Launched publicly last month, Mindsy is a new UK startup that’s building a Netflix-style service for consuming e-learning content, specifically online video courses. Instead of selling individual courses as per sites like Udemy and Skillshare, the company is repackaging some of the same premium video content in a subscription ‘all you can eat’ model, costing $29 per month.
Mindsy also recently raised a small amount of funding: An £80,000 seed round from Mark Pearson of Markco Media and MyVoucherCodes fame.
“We’re trying to build a platform for e-learning/video learning across all topics,” explains co-founder and CEO Christian Owens. “Instead of focusing on creating our own original content we partner with existing instructors and experts who have already put together high quality, engaging e-learning content.”
To that end, Mindsy already boasts over 5,000 video lessons (although discrete instructors/courses number in the hundreds), ranging from computer programming to learning the piano — all for a single monthly subscription with no limits on the number of videos that can be consumed. How much e-learning a user could properly work through in a month will vary, of course, but certainly a subscription model seems attractive when you consider that some of the same content costs more than $29 on its own.
“A unique trait of Mindsy is we see ourselves as a “Netflix-style” service for this e-learning content,” says Owens. “The content available through a Mindsy monthly subscription can be bought elsewhere at individual per-course pricing. [The] average price of each course we offer on these external sites is around $49. Our users get everything in their subscription.”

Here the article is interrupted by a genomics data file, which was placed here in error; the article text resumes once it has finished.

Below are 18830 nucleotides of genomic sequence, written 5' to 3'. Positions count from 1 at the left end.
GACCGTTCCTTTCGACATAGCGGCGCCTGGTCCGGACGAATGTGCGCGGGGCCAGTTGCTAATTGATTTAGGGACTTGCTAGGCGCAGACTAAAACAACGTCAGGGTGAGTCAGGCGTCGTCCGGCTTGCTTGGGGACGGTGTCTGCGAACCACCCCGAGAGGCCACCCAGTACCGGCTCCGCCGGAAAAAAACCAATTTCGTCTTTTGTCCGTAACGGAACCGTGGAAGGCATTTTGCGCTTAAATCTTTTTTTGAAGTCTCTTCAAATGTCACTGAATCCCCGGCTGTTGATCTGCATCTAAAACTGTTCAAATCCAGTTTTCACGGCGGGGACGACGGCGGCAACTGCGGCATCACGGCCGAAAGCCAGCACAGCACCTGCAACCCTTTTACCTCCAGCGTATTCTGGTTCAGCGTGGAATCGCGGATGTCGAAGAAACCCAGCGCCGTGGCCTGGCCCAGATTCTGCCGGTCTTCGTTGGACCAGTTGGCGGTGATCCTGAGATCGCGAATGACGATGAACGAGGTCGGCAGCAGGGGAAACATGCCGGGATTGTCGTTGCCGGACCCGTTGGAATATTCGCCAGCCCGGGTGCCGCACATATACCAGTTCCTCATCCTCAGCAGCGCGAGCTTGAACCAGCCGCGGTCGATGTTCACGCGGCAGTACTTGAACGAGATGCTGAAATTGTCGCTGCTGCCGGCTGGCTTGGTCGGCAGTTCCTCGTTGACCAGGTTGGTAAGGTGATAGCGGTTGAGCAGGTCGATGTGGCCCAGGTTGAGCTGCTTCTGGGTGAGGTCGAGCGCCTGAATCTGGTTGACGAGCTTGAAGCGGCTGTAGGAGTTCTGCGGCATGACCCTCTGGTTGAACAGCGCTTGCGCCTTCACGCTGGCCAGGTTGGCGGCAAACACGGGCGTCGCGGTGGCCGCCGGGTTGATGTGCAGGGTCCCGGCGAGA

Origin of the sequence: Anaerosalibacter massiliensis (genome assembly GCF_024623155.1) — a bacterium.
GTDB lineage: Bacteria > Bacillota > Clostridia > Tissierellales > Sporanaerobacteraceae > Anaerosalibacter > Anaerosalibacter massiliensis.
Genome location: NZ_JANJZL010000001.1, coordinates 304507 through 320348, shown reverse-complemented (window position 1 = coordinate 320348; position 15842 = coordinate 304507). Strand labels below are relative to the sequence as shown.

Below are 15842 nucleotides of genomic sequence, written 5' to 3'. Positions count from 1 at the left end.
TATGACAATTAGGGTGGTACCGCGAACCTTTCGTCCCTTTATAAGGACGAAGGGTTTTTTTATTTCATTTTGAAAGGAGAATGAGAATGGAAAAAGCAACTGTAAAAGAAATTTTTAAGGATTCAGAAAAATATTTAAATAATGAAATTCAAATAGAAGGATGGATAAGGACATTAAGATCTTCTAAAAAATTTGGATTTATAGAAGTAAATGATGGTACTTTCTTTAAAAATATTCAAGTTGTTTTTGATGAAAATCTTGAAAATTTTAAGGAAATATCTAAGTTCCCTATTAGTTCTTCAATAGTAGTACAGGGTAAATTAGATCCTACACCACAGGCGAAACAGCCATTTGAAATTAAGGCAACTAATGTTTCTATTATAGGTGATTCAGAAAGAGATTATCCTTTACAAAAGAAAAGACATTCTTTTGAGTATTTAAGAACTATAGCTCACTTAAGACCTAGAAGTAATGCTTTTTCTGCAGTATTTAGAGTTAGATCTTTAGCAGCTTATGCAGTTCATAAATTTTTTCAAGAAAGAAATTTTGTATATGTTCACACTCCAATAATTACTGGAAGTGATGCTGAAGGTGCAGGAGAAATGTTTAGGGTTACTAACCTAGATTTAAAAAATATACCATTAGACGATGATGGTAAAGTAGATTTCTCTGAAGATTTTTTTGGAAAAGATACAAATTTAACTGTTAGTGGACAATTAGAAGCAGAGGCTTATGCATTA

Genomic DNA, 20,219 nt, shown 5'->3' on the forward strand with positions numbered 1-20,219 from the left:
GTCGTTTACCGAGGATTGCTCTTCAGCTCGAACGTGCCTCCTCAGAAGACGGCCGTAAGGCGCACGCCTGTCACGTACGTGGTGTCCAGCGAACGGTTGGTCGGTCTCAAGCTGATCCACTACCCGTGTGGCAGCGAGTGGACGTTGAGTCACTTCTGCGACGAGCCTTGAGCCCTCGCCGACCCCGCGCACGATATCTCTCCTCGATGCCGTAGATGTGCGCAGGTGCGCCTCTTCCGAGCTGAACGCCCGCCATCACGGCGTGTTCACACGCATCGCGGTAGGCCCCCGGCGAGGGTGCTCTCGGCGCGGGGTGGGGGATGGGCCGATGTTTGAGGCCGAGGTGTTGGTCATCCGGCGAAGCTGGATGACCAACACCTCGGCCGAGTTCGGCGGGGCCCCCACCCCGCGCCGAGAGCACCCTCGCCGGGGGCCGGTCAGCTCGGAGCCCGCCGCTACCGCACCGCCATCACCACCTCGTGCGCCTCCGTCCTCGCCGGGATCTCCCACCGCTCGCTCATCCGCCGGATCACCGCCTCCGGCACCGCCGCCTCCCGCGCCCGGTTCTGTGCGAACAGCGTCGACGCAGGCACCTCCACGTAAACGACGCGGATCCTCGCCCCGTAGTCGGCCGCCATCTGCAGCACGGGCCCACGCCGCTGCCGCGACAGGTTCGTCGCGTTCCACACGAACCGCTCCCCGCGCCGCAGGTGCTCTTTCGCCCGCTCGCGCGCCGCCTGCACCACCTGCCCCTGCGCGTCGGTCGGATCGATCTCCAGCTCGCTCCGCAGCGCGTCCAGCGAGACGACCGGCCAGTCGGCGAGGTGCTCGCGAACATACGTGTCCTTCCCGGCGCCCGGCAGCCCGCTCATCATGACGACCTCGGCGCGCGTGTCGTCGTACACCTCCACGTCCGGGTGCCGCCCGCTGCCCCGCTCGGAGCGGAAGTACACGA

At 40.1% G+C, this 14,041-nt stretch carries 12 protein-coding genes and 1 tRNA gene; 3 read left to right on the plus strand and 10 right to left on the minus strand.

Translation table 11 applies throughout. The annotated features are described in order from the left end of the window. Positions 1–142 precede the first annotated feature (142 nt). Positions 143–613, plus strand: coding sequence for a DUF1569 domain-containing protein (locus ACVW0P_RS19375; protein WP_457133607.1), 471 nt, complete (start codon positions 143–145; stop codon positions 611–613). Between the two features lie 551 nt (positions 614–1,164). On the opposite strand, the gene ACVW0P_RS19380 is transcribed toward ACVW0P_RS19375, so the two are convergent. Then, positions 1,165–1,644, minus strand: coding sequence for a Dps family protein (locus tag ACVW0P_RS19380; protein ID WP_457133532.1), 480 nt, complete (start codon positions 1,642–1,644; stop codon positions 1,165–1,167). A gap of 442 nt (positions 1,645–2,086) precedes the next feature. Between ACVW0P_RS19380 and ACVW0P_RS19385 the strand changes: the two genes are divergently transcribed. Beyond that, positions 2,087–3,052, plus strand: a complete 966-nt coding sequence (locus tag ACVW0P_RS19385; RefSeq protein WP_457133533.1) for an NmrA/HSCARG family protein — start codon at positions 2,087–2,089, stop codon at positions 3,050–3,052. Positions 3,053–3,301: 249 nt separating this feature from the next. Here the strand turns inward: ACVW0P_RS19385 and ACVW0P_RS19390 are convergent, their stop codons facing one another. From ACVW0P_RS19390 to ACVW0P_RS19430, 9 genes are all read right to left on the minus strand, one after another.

It’s also early days, says Owens. The longer-term plan is to add additional e-learning content and materials and further device support. “We’re working on enhancing the learning experience with streaming video across all devices, supplementary course materials (like presentations, documents, samples etc.) and one-on-one messaging with course instructors when you get stuck,” he says.
It’s worth noting, however, that Mindsy isn’t the first e-learning site to adopt a subscription model. Competitors include Lynda.com for design and technical courses, or Treehouse for coding and website building. The difference, says Owens, is that these tend to cater for niche subjects, whereas Mindsy is attempting to cover a much wider spectrum of courses.
“We feel that this limits a person’s ability to learn, by restricting them to a certain breadth of content, usually limited by what they can afford,” he says.